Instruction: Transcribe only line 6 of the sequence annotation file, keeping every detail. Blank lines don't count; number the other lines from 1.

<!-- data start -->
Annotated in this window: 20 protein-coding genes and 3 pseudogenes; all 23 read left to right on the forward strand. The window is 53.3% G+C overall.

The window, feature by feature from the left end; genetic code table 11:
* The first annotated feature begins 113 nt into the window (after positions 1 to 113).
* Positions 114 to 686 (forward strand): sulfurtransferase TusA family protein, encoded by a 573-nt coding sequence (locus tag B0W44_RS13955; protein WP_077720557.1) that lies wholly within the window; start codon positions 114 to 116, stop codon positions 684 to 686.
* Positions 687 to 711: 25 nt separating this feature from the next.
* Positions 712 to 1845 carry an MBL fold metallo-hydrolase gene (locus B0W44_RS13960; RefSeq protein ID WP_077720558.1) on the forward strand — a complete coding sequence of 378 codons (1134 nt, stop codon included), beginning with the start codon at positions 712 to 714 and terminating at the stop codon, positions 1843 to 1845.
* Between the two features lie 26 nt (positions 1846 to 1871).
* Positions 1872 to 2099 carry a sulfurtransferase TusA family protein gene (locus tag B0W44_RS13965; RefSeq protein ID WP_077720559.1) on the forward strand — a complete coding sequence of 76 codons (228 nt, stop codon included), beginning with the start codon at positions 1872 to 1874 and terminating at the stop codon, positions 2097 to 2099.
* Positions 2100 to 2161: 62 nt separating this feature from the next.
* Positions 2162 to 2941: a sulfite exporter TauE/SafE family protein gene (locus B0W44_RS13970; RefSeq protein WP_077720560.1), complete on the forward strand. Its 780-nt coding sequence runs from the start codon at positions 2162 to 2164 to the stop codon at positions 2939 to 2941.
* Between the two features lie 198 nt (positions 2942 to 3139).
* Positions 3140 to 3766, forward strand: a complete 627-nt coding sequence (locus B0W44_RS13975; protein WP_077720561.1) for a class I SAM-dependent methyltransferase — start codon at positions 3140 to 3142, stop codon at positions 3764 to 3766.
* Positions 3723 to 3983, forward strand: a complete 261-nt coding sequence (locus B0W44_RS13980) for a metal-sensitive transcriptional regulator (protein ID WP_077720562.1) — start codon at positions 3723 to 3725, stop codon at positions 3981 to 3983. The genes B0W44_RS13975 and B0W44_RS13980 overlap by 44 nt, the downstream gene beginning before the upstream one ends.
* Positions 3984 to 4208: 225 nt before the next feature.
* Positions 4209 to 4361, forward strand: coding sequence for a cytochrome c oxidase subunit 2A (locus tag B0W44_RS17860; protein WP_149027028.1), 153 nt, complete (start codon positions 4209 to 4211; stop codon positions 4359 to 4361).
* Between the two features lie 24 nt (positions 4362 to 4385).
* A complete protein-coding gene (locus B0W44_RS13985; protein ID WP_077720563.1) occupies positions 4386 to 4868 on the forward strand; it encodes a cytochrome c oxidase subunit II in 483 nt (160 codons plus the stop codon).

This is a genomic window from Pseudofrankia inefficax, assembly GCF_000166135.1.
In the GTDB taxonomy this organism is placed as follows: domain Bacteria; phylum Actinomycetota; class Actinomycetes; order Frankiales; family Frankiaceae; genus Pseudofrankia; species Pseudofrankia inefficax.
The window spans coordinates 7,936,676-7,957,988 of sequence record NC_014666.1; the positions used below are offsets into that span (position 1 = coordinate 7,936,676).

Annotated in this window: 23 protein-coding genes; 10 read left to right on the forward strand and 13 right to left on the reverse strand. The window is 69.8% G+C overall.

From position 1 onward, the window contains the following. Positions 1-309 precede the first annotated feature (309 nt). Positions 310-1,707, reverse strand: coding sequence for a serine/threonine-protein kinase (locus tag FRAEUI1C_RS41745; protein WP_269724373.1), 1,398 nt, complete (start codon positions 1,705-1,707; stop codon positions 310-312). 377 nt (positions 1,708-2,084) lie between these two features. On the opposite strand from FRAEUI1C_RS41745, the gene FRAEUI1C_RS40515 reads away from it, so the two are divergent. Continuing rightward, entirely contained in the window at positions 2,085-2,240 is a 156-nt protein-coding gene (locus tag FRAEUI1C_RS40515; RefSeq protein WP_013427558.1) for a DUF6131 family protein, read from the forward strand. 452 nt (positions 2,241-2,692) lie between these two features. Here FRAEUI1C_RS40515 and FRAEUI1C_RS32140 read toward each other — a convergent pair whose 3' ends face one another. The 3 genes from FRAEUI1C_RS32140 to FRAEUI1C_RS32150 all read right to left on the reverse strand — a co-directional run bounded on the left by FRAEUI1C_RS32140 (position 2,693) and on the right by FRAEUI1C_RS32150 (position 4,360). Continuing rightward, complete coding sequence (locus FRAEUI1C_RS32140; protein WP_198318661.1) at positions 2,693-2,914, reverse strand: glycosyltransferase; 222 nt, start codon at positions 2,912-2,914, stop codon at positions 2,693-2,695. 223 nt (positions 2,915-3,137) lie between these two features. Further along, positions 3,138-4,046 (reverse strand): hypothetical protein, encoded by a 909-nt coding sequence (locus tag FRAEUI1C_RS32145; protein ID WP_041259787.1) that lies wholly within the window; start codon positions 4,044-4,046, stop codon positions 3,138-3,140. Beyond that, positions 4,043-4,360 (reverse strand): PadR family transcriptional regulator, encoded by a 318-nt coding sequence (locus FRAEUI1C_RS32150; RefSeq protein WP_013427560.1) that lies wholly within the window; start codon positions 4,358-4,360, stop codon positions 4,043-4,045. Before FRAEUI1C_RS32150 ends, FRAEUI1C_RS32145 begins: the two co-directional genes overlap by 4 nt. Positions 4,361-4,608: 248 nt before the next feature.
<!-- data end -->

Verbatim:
* Positions 712 to 1845 carry an MBL fold metallo-hydrolase gene (locus B0W44_RS13960; RefSeq protein ID WP_077720558.1) on the forward strand — a complete coding sequence of 378 codons (1134 nt, stop codon included), beginning with the start codon at positions 712 to 714 and terminating at the stop codon, positions 1843 to 1845.